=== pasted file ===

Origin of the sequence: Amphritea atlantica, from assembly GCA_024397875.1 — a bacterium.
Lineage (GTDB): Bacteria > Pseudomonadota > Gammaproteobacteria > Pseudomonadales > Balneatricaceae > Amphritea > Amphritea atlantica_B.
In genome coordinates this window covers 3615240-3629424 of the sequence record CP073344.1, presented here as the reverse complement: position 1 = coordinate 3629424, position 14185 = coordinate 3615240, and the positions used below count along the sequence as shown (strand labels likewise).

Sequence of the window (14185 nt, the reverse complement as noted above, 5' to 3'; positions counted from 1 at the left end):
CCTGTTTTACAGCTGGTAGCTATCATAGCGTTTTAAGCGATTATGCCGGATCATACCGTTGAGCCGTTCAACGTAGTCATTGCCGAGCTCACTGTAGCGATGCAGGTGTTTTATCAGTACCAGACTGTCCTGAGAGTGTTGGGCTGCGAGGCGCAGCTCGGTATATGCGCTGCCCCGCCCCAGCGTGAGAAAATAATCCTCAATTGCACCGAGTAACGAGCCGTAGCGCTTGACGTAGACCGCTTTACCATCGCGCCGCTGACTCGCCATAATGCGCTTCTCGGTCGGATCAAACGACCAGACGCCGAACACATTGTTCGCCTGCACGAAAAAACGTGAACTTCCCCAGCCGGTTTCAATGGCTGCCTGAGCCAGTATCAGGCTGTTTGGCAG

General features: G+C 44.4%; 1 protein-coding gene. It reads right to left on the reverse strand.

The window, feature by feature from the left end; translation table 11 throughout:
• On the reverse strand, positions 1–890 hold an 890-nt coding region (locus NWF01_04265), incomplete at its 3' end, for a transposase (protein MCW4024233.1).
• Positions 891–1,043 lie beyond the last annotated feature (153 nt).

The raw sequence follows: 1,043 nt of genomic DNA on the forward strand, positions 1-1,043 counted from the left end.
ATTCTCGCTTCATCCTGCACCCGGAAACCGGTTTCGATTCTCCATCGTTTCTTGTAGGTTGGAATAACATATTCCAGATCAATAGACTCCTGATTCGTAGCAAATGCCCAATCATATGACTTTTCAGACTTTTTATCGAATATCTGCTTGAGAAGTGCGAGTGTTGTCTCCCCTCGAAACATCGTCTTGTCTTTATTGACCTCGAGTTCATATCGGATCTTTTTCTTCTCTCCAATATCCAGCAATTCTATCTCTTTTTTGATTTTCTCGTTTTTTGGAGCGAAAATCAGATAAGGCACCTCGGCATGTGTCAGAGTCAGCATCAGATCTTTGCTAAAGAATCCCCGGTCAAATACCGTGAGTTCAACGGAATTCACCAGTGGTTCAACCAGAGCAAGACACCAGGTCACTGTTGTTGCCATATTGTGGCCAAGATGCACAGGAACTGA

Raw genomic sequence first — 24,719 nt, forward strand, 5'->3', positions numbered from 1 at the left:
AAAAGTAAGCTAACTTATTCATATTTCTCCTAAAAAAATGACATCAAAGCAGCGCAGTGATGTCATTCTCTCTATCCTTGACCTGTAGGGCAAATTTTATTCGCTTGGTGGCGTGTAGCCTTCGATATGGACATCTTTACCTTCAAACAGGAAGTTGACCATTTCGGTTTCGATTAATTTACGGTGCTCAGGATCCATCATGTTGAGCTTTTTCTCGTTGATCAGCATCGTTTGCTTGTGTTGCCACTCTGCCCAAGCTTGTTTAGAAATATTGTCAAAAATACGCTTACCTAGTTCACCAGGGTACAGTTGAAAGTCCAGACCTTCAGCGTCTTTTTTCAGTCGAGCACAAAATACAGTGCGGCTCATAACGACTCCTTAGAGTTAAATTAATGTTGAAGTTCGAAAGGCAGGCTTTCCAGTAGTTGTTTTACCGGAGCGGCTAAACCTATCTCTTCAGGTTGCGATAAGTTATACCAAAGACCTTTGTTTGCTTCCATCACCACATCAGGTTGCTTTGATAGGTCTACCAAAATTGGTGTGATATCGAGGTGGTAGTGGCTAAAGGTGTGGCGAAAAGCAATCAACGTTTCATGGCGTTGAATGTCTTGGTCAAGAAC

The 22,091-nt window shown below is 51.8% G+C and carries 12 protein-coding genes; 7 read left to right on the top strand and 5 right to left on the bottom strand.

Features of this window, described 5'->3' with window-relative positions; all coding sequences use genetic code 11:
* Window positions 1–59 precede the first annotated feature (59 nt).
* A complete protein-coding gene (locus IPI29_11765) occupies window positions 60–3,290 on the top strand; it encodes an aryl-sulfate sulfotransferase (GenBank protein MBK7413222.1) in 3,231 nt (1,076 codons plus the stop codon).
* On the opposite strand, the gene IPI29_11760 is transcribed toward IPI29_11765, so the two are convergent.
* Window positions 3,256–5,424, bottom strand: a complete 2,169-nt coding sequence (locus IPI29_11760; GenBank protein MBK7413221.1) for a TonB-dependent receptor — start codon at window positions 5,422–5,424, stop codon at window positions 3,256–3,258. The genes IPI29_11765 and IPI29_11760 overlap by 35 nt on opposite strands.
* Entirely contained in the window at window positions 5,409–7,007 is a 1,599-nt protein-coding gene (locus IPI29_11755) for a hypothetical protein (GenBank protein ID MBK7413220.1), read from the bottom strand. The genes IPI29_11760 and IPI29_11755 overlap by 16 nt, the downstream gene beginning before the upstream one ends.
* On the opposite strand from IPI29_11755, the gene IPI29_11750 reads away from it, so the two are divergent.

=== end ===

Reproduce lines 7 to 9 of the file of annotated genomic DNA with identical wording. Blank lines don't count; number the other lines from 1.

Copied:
The window, feature by feature from the left end; translation table 11 throughout:
• On the reverse strand, positions 1–890 hold an 890-nt coding region (locus NWF01_04265), incomplete at its 3' end, for a transposase (protein MCW4024233.1).
• Positions 891–1,043 lie beyond the last annotated feature (153 nt).